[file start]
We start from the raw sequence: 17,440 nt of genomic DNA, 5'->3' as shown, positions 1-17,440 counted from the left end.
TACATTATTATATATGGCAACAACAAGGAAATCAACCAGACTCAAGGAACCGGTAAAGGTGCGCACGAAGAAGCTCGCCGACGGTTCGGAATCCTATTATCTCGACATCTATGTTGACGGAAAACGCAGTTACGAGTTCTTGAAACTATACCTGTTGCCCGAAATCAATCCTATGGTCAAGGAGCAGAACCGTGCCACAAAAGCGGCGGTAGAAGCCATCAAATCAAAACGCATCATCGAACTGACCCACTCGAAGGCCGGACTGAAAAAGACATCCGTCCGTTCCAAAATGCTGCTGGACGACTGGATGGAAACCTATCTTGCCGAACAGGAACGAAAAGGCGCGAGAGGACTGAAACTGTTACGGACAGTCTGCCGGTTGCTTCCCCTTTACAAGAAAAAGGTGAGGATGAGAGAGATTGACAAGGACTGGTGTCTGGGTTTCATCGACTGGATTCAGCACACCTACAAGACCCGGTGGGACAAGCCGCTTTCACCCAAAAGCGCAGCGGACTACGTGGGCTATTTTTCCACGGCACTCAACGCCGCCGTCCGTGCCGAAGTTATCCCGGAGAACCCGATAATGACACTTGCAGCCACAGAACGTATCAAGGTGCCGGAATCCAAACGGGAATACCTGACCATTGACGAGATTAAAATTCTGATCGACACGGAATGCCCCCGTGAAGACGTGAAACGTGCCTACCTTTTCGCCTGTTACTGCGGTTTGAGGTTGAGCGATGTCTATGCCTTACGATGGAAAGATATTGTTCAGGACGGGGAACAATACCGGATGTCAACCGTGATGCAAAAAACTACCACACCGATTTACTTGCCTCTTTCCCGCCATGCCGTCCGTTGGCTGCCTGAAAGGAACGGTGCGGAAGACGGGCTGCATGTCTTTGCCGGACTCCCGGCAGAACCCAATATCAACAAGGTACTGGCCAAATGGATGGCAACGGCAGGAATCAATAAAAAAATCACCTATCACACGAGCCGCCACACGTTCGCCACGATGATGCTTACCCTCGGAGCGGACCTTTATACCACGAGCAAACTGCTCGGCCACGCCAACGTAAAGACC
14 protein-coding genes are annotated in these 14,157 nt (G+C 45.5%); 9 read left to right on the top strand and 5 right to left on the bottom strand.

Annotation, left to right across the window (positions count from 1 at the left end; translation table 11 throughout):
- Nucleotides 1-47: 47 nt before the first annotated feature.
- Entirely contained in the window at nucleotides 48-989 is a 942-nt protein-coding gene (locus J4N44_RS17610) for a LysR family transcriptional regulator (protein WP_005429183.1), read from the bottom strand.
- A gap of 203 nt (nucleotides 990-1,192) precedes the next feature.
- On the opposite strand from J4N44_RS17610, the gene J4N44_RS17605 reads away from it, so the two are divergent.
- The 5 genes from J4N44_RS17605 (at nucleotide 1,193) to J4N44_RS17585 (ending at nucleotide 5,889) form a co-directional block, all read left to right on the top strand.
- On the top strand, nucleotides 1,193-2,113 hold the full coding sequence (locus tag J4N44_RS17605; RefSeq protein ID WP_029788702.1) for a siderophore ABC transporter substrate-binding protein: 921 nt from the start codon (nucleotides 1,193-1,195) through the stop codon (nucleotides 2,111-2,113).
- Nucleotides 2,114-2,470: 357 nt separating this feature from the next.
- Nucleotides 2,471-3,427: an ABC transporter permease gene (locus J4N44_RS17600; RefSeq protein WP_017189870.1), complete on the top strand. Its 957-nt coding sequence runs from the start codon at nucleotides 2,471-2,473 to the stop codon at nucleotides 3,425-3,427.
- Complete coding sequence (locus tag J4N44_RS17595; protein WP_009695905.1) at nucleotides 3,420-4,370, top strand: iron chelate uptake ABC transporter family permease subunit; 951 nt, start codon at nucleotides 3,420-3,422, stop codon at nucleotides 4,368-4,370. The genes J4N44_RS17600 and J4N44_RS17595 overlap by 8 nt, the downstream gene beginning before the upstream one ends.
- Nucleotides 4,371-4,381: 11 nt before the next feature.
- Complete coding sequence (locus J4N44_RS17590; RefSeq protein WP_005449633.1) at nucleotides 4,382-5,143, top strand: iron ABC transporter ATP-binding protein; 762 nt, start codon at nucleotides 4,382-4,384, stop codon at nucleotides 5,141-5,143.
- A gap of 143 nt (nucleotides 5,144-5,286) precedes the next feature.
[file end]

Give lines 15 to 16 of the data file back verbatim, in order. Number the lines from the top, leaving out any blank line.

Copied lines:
- Complete coding sequence (locus J4N44_RS17590; RefSeq protein WP_005449633.1) at nucleotides 4,382-5,143, top strand: iron ABC transporter ATP-binding protein; 762 nt, start codon at nucleotides 4,382-4,384, stop codon at nucleotides 5,141-5,143.
- A gap of 143 nt (nucleotides 5,144-5,286) precedes the next feature.